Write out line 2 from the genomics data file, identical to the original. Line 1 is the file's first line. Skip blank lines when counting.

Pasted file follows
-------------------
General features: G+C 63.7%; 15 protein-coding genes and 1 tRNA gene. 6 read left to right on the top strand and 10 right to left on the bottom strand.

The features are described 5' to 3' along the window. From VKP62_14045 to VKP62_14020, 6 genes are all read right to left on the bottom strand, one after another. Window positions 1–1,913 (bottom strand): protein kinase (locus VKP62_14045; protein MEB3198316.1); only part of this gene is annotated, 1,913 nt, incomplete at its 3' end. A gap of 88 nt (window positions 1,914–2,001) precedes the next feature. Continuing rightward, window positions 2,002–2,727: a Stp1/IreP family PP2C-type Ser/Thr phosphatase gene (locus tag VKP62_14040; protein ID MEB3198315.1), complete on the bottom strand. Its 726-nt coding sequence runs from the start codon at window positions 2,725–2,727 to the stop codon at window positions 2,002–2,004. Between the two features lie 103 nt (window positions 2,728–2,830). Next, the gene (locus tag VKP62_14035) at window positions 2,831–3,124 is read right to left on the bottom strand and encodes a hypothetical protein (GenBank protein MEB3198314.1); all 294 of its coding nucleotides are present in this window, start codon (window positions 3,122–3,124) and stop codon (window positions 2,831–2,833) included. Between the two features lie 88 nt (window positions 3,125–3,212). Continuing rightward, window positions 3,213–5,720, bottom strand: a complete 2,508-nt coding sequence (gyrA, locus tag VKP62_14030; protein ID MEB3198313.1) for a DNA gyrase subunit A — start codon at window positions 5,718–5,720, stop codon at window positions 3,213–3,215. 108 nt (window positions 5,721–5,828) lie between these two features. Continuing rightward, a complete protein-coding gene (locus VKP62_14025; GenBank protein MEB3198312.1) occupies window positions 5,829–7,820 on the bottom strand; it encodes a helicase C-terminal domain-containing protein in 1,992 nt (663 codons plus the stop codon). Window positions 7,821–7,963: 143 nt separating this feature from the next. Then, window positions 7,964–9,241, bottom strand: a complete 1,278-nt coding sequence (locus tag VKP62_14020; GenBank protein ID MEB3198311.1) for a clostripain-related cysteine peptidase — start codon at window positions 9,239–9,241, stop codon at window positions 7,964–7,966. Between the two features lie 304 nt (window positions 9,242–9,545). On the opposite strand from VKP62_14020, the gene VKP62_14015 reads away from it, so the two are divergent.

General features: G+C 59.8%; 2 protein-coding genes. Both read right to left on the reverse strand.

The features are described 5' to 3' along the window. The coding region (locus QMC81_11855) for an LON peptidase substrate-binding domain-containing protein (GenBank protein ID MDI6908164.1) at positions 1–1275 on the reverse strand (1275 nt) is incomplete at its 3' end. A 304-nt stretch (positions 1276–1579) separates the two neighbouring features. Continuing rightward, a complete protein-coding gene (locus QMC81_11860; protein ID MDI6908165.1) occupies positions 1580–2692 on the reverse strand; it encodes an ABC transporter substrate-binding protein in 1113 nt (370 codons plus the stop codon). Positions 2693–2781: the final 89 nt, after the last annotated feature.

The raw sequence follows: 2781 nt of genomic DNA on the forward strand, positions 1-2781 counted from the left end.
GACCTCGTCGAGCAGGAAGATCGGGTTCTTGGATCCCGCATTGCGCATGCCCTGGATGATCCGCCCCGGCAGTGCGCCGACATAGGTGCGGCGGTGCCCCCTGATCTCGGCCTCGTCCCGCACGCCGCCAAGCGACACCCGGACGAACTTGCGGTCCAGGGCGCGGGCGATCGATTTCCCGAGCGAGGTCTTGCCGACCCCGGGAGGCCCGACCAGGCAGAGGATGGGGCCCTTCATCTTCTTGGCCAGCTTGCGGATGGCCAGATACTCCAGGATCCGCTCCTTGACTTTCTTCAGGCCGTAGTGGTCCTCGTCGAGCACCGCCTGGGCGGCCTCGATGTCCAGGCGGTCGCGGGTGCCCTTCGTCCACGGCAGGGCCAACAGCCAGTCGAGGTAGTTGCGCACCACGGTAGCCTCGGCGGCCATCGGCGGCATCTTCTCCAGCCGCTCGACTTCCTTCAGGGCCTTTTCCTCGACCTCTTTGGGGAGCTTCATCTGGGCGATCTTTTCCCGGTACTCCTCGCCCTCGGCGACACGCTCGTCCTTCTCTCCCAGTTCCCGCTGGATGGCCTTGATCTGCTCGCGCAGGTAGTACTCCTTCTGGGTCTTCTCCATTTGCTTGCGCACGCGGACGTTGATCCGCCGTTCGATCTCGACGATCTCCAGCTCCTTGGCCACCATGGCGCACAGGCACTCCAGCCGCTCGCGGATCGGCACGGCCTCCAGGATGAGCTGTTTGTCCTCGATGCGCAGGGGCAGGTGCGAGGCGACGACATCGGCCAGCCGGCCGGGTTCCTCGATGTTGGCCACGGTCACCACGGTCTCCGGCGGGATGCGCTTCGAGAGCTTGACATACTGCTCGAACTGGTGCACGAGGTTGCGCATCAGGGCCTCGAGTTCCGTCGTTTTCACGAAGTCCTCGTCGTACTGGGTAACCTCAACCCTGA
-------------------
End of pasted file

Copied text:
The features are described 5' to 3' along the window. From VKP62_14045 to VKP62_14020, 6 genes are all read right to left on the bottom strand, one after another. Window positions 1–1,913 (bottom strand): protein kinase (locus VKP62_14045; protein MEB3198316.1); only part of this gene is annotated, 1,913 nt, incomplete at its 3' end. A gap of 88 nt (window positions 1,914–2,001) precedes the next feature. Continuing rightward, window positions 2,002–2,727: a Stp1/IreP family PP2C-type Ser/Thr phosphatase gene (locus tag VKP62_14040; protein ID MEB3198315.1), complete on the bottom strand. Its 726-nt coding sequence runs from the start codon at window positions 2,725–2,727 to the stop codon at window positions 2,002–2,004. Between the two features lie 103 nt (window positions 2,728–2,830). Next, the gene (locus tag VKP62_14035) at window positions 2,831–3,124 is read right to left on the bottom strand and encodes a hypothetical protein (GenBank protein MEB3198314.1); all 294 of its coding nucleotides are present in this window, start codon (window positions 3,122–3,124) and stop codon (window positions 2,831–2,833) included. Between the two features lie 88 nt (window positions 3,125–3,212). Continuing rightward, window positions 3,213–5,720, bottom strand: a complete 2,508-nt coding sequence (gyrA, locus tag VKP62_14030; protein ID MEB3198313.1) for a DNA gyrase subunit A — start codon at window positions 5,718–5,720, stop codon at window positions 3,213–3,215. 108 nt (window positions 5,721–5,828) lie between these two features. Continuing rightward, a complete protein-coding gene (locus VKP62_14025; GenBank protein MEB3198312.1) occupies window positions 5,829–7,820 on the bottom strand; it encodes a helicase C-terminal domain-containing protein in 1,992 nt (663 codons plus the stop codon). Window positions 7,821–7,963: 143 nt separating this feature from the next. Then, window positions 7,964–9,241, bottom strand: a complete 1,278-nt coding sequence (locus tag VKP62_14020; GenBank protein ID MEB3198311.1) for a clostripain-related cysteine peptidase — start codon at window positions 9,239–9,241, stop codon at window positions 7,964–7,966. Between the two features lie 304 nt (window positions 9,242–9,545). On the opposite strand from VKP62_14020, the gene VKP62_14015 reads away from it, so the two are divergent.